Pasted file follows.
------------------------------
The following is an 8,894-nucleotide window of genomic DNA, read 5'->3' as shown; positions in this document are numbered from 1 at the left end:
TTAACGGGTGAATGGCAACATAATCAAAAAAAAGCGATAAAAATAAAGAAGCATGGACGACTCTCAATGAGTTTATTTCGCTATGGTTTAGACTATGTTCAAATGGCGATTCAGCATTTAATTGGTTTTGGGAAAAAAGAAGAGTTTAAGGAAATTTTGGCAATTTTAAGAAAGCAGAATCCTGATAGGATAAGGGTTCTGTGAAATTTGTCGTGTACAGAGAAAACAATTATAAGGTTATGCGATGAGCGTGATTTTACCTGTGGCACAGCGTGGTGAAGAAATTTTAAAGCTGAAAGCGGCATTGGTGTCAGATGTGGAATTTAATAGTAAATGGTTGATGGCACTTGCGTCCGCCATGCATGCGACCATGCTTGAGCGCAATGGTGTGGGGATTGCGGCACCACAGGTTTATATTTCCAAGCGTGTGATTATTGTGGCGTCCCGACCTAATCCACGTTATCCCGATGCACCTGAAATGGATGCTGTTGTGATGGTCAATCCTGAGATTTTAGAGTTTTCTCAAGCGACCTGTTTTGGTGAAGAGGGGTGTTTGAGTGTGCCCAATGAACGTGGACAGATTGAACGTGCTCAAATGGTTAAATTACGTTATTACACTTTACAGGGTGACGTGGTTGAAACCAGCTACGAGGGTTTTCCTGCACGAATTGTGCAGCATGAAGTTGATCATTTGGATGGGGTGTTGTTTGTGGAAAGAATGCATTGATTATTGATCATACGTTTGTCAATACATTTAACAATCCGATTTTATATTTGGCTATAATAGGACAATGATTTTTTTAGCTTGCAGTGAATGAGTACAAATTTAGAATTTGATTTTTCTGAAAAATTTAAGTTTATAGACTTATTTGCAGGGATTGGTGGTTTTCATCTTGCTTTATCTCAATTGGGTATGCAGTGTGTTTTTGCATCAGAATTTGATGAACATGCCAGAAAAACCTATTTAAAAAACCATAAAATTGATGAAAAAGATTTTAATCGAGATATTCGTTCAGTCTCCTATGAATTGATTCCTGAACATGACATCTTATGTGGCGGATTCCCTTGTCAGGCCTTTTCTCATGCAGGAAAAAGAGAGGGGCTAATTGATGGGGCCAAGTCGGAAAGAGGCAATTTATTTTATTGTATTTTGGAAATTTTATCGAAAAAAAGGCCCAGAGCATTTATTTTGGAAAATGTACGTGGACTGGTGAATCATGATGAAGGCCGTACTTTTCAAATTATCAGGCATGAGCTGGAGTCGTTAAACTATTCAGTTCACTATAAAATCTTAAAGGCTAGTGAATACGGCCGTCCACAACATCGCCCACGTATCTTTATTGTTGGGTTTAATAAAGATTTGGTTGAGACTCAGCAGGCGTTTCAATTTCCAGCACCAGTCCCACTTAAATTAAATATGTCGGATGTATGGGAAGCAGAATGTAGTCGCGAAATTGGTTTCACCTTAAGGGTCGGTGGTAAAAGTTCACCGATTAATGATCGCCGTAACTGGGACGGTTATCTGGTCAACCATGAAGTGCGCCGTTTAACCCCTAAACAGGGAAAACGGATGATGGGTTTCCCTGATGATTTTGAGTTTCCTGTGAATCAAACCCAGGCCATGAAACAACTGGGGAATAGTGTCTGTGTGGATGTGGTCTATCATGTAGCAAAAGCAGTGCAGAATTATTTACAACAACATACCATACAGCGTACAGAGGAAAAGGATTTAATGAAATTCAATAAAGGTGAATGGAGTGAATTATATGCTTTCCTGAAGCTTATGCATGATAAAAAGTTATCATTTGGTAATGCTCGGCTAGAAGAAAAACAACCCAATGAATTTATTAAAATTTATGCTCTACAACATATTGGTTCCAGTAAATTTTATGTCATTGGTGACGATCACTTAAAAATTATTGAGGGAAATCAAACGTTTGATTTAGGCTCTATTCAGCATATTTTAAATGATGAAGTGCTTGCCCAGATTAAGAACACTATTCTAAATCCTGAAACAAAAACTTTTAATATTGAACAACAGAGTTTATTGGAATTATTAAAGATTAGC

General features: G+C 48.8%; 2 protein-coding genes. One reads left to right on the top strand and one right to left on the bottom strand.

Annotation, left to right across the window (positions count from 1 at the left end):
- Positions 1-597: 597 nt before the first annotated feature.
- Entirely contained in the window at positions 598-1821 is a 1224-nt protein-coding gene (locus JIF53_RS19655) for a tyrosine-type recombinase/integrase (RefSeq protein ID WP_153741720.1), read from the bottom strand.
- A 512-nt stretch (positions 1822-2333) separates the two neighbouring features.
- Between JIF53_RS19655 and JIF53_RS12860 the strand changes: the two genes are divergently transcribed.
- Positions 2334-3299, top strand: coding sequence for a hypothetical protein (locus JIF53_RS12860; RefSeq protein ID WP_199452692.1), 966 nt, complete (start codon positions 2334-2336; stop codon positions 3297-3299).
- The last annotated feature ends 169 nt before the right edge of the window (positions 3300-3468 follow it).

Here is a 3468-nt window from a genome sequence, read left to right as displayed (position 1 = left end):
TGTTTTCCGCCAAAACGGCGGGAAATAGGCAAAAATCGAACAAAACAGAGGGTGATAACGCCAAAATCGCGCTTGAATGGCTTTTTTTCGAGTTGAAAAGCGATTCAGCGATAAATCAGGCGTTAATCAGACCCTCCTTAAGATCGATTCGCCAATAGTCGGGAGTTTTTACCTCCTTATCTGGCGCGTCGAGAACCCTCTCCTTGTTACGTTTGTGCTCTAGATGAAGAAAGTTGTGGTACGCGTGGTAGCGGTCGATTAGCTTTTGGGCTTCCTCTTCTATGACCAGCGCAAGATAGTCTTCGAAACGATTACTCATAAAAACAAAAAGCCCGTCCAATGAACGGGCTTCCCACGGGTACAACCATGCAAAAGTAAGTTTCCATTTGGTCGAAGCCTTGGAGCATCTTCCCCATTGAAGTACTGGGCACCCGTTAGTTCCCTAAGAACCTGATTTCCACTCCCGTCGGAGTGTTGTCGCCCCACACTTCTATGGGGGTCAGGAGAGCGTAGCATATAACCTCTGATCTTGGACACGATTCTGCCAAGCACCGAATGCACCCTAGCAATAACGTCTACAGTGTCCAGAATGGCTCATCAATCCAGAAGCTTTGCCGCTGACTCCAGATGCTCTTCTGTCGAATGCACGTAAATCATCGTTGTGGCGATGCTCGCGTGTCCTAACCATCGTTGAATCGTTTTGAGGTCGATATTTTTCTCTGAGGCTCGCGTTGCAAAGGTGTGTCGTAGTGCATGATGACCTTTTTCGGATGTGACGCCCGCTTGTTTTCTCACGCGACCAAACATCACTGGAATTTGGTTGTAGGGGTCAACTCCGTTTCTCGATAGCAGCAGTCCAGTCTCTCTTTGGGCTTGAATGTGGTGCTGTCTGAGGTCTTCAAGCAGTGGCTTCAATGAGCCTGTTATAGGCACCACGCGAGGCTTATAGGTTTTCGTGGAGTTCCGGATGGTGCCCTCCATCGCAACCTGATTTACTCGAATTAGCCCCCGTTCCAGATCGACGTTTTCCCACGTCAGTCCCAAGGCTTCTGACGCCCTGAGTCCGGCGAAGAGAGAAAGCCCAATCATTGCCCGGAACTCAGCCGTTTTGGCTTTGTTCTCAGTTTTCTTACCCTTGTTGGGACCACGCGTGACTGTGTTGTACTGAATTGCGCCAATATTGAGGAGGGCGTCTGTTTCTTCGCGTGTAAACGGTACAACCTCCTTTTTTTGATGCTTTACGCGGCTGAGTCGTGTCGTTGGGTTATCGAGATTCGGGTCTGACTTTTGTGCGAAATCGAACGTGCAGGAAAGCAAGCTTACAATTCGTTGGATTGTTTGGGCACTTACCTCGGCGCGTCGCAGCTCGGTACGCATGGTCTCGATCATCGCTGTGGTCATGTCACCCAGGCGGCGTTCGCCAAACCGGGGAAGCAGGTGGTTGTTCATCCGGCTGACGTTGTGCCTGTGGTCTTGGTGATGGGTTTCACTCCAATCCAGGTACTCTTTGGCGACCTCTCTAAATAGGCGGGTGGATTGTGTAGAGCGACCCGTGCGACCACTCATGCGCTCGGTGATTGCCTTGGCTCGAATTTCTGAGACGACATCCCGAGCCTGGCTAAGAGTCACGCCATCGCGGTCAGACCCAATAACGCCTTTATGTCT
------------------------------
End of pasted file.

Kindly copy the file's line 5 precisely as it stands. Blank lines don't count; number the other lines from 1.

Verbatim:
- Positions 1-597: 597 nt before the first annotated feature.